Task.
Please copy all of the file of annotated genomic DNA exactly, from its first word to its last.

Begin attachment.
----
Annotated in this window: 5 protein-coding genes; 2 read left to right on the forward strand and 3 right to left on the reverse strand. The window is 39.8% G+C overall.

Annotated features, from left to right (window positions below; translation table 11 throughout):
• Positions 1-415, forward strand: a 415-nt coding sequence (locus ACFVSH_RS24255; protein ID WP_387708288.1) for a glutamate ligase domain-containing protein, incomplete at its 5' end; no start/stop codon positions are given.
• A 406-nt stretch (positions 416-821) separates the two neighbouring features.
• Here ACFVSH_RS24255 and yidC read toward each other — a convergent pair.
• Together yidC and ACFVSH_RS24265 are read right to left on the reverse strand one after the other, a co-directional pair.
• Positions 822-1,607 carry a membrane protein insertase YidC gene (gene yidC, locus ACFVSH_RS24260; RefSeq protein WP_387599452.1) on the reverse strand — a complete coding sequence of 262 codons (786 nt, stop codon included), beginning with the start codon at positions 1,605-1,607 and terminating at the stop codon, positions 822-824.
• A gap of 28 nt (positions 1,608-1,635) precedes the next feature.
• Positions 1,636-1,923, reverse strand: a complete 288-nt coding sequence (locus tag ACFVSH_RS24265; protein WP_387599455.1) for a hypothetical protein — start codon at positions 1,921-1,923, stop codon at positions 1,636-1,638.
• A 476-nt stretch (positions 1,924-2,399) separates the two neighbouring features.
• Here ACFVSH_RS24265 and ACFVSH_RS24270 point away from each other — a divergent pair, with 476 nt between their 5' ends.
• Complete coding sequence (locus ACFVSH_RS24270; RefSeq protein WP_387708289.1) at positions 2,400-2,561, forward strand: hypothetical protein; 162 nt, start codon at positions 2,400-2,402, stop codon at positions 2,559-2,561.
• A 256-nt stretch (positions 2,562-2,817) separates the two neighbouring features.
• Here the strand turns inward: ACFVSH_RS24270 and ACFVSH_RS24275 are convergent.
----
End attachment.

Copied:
Annotated in this window: 5 protein-coding genes; 2 read left to right on the forward strand and 3 right to left on the reverse strand. The window is 39.8% G+C overall.

Annotated features, from left to right (window positions below; translation table 11 throughout):
• Positions 1-415, forward strand: a 415-nt coding sequence (locus ACFVSH_RS24255; protein ID WP_387708288.1) for a glutamate ligase domain-containing protein, incomplete at its 5' end; no start/stop codon positions are given.
• A 406-nt stretch (positions 416-821) separates the two neighbouring features.
• Here ACFVSH_RS24255 and yidC read toward each other — a convergent pair.
• Together yidC and ACFVSH_RS24265 are read right to left on the reverse strand one after the other, a co-directional pair.
• Positions 822-1,607 carry a membrane protein insertase YidC gene (gene yidC, locus ACFVSH_RS24260; RefSeq protein WP_387599452.1) on the reverse strand — a complete coding sequence of 262 codons (786 nt, stop codon included), beginning with the start codon at positions 1,605-1,607 and terminating at the stop codon, positions 822-824.
• A gap of 28 nt (positions 1,608-1,635) precedes the next feature.
• Positions 1,636-1,923, reverse strand: a complete 288-nt coding sequence (locus tag ACFVSH_RS24265; protein WP_387599455.1) for a hypothetical protein — start codon at positions 1,921-1,923, stop codon at positions 1,636-1,638.
• A 476-nt stretch (positions 1,924-2,399) separates the two neighbouring features.
• Here ACFVSH_RS24265 and ACFVSH_RS24270 point away from each other — a divergent pair, with 476 nt between their 5' ends.
• Complete coding sequence (locus ACFVSH_RS24270; RefSeq protein WP_387708289.1) at positions 2,400-2,561, forward strand: hypothetical protein; 162 nt, start codon at positions 2,400-2,402, stop codon at positions 2,559-2,561.
• A 256-nt stretch (positions 2,562-2,817) separates the two neighbouring features.
• Here the strand turns inward: ACFVSH_RS24270 and ACFVSH_RS24275 are convergent.